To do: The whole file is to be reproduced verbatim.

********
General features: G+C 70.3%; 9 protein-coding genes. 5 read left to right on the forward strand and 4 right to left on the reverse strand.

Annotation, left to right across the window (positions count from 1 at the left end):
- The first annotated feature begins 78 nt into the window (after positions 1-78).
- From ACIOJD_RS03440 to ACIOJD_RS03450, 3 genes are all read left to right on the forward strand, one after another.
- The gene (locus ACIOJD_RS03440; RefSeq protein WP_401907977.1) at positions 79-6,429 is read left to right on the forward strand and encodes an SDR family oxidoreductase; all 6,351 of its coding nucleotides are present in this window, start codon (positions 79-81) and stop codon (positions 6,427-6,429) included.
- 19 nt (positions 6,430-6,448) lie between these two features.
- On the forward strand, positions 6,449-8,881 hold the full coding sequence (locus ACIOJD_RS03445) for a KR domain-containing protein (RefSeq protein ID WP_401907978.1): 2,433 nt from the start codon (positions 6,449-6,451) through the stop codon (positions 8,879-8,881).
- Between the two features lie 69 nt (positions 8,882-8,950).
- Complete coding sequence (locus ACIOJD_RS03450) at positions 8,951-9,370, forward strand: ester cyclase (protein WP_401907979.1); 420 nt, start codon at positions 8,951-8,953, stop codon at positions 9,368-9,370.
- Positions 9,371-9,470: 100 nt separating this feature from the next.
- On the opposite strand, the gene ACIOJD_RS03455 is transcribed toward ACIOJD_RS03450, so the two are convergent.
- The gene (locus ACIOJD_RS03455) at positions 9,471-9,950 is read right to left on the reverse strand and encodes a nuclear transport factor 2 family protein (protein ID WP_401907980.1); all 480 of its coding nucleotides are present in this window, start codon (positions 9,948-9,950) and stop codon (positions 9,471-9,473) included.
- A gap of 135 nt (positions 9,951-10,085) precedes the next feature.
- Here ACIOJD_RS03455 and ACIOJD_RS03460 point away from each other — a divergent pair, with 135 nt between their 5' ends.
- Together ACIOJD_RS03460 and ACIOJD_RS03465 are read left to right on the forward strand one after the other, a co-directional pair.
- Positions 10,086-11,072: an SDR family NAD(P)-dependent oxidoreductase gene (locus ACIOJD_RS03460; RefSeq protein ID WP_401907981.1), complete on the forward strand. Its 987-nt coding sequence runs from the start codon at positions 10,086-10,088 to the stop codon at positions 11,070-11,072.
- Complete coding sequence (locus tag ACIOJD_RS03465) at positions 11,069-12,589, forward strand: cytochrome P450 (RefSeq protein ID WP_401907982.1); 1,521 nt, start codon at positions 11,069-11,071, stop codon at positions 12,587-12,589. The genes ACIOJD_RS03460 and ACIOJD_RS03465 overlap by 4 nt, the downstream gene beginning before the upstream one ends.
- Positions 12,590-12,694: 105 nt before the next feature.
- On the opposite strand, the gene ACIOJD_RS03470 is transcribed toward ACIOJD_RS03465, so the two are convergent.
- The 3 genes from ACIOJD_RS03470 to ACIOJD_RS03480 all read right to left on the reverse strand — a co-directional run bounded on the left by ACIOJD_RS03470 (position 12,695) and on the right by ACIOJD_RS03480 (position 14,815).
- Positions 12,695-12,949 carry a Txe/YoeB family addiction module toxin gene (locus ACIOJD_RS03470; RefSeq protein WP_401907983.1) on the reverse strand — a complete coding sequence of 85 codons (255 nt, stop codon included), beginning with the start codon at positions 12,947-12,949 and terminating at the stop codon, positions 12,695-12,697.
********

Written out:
General features: G+C 70.3%; 9 protein-coding genes. 5 read left to right on the forward strand and 4 right to left on the reverse strand.

Annotation, left to right across the window (positions count from 1 at the left end):
- The first annotated feature begins 78 nt into the window (after positions 1-78).
- From ACIOJD_RS03440 to ACIOJD_RS03450, 3 genes are all read left to right on the forward strand, one after another.
- The gene (locus ACIOJD_RS03440; RefSeq protein WP_401907977.1) at positions 79-6,429 is read left to right on the forward strand and encodes an SDR family oxidoreductase; all 6,351 of its coding nucleotides are present in this window, start codon (positions 79-81) and stop codon (positions 6,427-6,429) included.
- 19 nt (positions 6,430-6,448) lie between these two features.
- On the forward strand, positions 6,449-8,881 hold the full coding sequence (locus ACIOJD_RS03445) for a KR domain-containing protein (RefSeq protein ID WP_401907978.1): 2,433 nt from the start codon (positions 6,449-6,451) through the stop codon (positions 8,879-8,881).
- Between the two features lie 69 nt (positions 8,882-8,950).
- Complete coding sequence (locus ACIOJD_RS03450) at positions 8,951-9,370, forward strand: ester cyclase (protein WP_401907979.1); 420 nt, start codon at positions 8,951-8,953, stop codon at positions 9,368-9,370.
- Positions 9,371-9,470: 100 nt separating this feature from the next.
- On the opposite strand, the gene ACIOJD_RS03455 is transcribed toward ACIOJD_RS03450, so the two are convergent.
- The gene (locus ACIOJD_RS03455) at positions 9,471-9,950 is read right to left on the reverse strand and encodes a nuclear transport factor 2 family protein (protein ID WP_401907980.1); all 480 of its coding nucleotides are present in this window, start codon (positions 9,948-9,950) and stop codon (positions 9,471-9,473) included.
- A gap of 135 nt (positions 9,951-10,085) precedes the next feature.
- Here ACIOJD_RS03455 and ACIOJD_RS03460 point away from each other — a divergent pair, with 135 nt between their 5' ends.
- Together ACIOJD_RS03460 and ACIOJD_RS03465 are read left to right on the forward strand one after the other, a co-directional pair.
- Positions 10,086-11,072: an SDR family NAD(P)-dependent oxidoreductase gene (locus ACIOJD_RS03460; RefSeq protein ID WP_401907981.1), complete on the forward strand. Its 987-nt coding sequence runs from the start codon at positions 10,086-10,088 to the stop codon at positions 11,070-11,072.
- Complete coding sequence (locus tag ACIOJD_RS03465) at positions 11,069-12,589, forward strand: cytochrome P450 (RefSeq protein ID WP_401907982.1); 1,521 nt, start codon at positions 11,069-11,071, stop codon at positions 12,587-12,589. The genes ACIOJD_RS03460 and ACIOJD_RS03465 overlap by 4 nt, the downstream gene beginning before the upstream one ends.
- Positions 12,590-12,694: 105 nt before the next feature.
- On the opposite strand, the gene ACIOJD_RS03470 is transcribed toward ACIOJD_RS03465, so the two are convergent.
- The 3 genes from ACIOJD_RS03470 to ACIOJD_RS03480 all read right to left on the reverse strand — a co-directional run bounded on the left by ACIOJD_RS03470 (position 12,695) and on the right by ACIOJD_RS03480 (position 14,815).
- Positions 12,695-12,949 carry a Txe/YoeB family addiction module toxin gene (locus ACIOJD_RS03470; RefSeq protein WP_401907983.1) on the reverse strand — a complete coding sequence of 85 codons (255 nt, stop codon included), beginning with the start codon at positions 12,947-12,949 and terminating at the stop codon, positions 12,695-12,697.